Slide background

Read The Story

Cotton Legacy Thrives In The Missouri Bootheel

Slide background

Keep in Touch with us on FaceBook & Twitter

Slide background




Sign-up now to receive the most comprehensive coverage of the cotton industry.

Slide background

Cotton Farming is the official publication of the ginning industry.

Register Now for the 2017 Water Conservation & Profitability Award
Sponsored by Eco-Drip and Cotton Farming magazine
  • Bloom Period Considerations

    Bloom Period Considerations

    The National Agricultural Statistics Service October Crop Production report estimated Arkansas cotton production to be at 1,088 pounds lint per acre, unchanged from last month but down 4 pounds from 2015. This exceeds our 5-year average of 1,073 pounds lint per acre by 15 pounds. Our crop continues to be ahead of schedule. As about half of our crop has been harvested this season, the 5-year average for the same date was just shy of 30 percent harvested. Reports of fiber quality have been good. Lack of rainfall during much of the harvest season has resulted in excellent color grades. Just over 45 percent has received a color grade of 31 or better. About 80 percent of the bales classed have a leaf grade of 4 or less. Micronaire values this season have averaged 4.6 with less than 17 percent in the discount range of 5 or greater. In Arkansas, we generally expect to see our early crop outyield our later crop. This is not what most farmers are experiencing this season. The extended wet and cloudy August weather came just as our early crop was starting to open. Reports of 1.25 to 1.5 bales per acre were heard from our early cotton as the occurrence of boll rot and hard lock was great. Fortunately, yields improved as harvest progressed. Our good fields are yielding in excess of 3 bales per acre. The 4-bale yield potential we had in many fields the first part of August slipped away. Read More »
  • High-Quality Cotton Attracting Export Demand, Higher Prices

    High-Quality Cotton Attracting Export Demand, Higher Prices

    Special Report By BLAIR FANNIN TEXAS A&M AGRILIFE The 2016 U.S. cotton crop produced high yields and high-quality fiber, triggering a spike in export demand and higher market prices, according to a Texas A&M AgriLife Extension Service economist. “No question, we had high-quality cotton produced in 2016 that was widespread across the board,” says Dr. John Robinson, AgriLife Extension cotton marketing economist in College Station. “We had high yields, which resulted in more quality cotton to market. That put us in the cat bird’s seat.” Since August, Robinson says the demand relationship has shifted “outward,” meaning more cotton has been ... Read More »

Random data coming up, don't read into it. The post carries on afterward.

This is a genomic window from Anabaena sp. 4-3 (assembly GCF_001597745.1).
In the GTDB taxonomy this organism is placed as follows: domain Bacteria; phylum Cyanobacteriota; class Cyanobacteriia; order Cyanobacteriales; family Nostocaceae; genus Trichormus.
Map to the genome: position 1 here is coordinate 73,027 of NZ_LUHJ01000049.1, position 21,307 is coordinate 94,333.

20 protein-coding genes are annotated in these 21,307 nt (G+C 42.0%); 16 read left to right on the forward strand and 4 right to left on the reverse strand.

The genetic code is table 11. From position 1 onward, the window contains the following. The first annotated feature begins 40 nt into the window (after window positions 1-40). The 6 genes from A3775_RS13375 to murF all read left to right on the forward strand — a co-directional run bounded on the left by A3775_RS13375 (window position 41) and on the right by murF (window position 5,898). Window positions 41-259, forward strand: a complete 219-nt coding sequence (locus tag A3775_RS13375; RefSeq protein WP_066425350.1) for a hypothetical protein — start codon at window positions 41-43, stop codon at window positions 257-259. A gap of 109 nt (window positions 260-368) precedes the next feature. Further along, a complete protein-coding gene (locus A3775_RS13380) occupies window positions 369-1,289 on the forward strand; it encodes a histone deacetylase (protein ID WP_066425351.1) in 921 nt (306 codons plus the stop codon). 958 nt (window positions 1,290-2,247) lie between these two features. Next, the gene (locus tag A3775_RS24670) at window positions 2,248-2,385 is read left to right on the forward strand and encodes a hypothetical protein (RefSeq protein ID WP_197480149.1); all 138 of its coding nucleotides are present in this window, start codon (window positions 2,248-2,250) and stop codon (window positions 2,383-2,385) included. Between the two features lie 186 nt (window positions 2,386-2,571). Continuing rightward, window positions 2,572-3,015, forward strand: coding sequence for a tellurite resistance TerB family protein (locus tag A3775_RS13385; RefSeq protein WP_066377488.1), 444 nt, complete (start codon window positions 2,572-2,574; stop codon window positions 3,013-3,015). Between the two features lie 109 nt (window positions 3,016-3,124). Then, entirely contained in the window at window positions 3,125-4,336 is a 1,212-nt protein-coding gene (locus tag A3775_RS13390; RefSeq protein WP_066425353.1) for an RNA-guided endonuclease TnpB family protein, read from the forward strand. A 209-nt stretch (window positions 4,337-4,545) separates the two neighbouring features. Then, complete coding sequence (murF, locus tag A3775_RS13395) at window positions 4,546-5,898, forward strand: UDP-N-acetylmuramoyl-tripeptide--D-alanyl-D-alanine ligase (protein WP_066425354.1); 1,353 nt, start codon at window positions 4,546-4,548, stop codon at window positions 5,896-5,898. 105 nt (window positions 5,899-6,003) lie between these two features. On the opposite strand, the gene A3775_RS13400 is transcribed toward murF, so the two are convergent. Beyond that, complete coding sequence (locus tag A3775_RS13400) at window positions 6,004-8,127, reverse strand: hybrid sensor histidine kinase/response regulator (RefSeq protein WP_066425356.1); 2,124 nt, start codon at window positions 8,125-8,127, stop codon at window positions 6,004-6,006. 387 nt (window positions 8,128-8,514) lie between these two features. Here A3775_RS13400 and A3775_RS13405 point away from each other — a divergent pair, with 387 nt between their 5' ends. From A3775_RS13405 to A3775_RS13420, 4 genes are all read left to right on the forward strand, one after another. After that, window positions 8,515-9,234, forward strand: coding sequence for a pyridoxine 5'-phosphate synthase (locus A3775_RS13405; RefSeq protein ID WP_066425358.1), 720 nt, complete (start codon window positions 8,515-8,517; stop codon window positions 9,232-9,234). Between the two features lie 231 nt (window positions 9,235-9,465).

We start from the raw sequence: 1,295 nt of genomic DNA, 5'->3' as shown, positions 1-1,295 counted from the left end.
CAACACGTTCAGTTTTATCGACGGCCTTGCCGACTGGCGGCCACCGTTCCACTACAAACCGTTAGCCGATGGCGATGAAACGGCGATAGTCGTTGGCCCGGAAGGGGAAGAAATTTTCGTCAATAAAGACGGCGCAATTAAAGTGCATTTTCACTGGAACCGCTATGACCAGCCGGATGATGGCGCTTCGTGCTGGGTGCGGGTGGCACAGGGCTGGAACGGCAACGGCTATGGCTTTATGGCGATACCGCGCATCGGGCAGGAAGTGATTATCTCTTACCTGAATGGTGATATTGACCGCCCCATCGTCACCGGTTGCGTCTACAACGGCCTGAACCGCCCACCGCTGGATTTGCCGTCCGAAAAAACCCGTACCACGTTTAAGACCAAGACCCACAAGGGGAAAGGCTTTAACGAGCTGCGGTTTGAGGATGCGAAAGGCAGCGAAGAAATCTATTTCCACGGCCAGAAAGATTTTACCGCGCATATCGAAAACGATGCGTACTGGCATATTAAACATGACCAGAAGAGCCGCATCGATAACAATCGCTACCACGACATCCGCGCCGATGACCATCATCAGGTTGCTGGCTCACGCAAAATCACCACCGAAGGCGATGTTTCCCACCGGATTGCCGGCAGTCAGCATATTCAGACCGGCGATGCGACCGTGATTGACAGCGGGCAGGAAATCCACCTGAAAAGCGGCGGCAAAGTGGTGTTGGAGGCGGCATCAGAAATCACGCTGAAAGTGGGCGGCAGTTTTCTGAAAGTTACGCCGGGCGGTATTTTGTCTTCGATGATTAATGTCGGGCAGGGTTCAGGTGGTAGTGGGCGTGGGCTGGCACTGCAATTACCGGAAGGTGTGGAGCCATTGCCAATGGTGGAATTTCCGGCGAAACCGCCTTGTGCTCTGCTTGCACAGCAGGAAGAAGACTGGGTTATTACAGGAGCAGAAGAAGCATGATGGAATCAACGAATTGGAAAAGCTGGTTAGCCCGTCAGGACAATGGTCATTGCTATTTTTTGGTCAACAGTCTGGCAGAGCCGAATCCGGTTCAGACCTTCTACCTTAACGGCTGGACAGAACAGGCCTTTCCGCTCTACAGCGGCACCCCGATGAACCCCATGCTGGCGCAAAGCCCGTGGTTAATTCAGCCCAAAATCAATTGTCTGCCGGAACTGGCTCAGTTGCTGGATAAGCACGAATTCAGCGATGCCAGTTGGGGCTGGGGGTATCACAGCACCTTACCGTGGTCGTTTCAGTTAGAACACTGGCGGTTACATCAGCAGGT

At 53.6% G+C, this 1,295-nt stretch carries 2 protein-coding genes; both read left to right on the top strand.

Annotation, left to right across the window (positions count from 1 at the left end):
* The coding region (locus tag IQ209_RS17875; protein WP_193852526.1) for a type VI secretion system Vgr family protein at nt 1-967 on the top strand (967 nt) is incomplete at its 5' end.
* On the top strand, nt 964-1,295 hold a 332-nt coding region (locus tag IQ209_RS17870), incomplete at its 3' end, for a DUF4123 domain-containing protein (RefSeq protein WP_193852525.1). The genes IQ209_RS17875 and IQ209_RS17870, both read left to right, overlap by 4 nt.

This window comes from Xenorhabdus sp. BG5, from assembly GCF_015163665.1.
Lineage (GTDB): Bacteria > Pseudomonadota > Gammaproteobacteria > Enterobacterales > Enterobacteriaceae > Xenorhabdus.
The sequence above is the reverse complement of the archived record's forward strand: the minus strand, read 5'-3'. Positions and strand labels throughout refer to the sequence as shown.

• Be On The Lookout

    Be On The Lookout

    Entomologists from South Carolina, Mississippi and Texas offer an early outlook for potentially damaging cotton insect pests By Carroll Smith Editor Rows of young cotton not only are a beautiful sight to behold but also an attractive buffet for insect pests in search of a tasty bite. Entomologists in the Southeast, Mid-South and Texas have issued a be-on-the-lookout advisory for the usual suspects in cotton country. Top Four Arthropods Clemson entomologist Jeremy Greene says the potentially damaging early season arthropod pests he keeps an eye on are thrips, plant bugs, aphids and spider mites. “The thrips forecasting tool developed by North ... Read More »
  • Fall Armyworms Look To Make An Early Start…Again

    Fall Armyworms Look To Make An Early Start…Again

    By Scott Stewart IPM Extension Specialist University of Tennessee It seems that fall armyworms have gotten a running start in recent years. This species does not overwinter in Tennessee, but it may survive warm winters in the extreme southern areas of coastal states during mild winters. It migrates into Tennessee each year. Often, fall armyworms don’t show in substantial numbers until late July or August. However, they are being found further north than usual for this time of year. What does this mean? • Fall armyworms feed on a lot of different hosts. Regularly scout pastures, especially Bermudagrass, as the ... Read More »
  • Maintaining NAFTA Benefits

    Maintaining NAFTA Benefits

    The National Cotton Council believes maintaining the benefits of the North American Free Trade Agreement with Canada and Mexico is crucial to the U.S. cotton industry’s long-term survival. How important are exports? The U.S. cotton industry is heavily dependent on access to export markets. On average, about 75 percent of cotton production in the United States is sold to foreign buyers as raw cotton fiber, while another 20-25 percent is exported as textile products in the form of yarn, thread or fabric. U.S. cotton exporters face competition from growths originating from countries/regions such as Australia, Brazil, West Africa and Central ... Read More »
  • Coloring Cotton with Cotton

    Coloring Cotton with Cotton

    By Seshadri Ramkumar, Texas Tech University A collaborative endeavor has resulted in dyeing cotton with cotton. Archroma has pioneered the concept of using natural wastes and byproducts to synthesize dyes to color textiles. Bryan Dill, from Archroma US Inc., presented the “Earthcolors” technology at the recent international conference of the American Association of Textile Chemists and Colorists in Wilmington, NC. Archroma has synthesized sulfur dyes from natural wastes such as almond shells, cotton gin wastes, plant byproducts and shoots of rosemary, etc. This technology originally came out of Archroma’s unit in Spain. Archroma collaborated with Cary-based Cotton Incorporated in using ... Read More »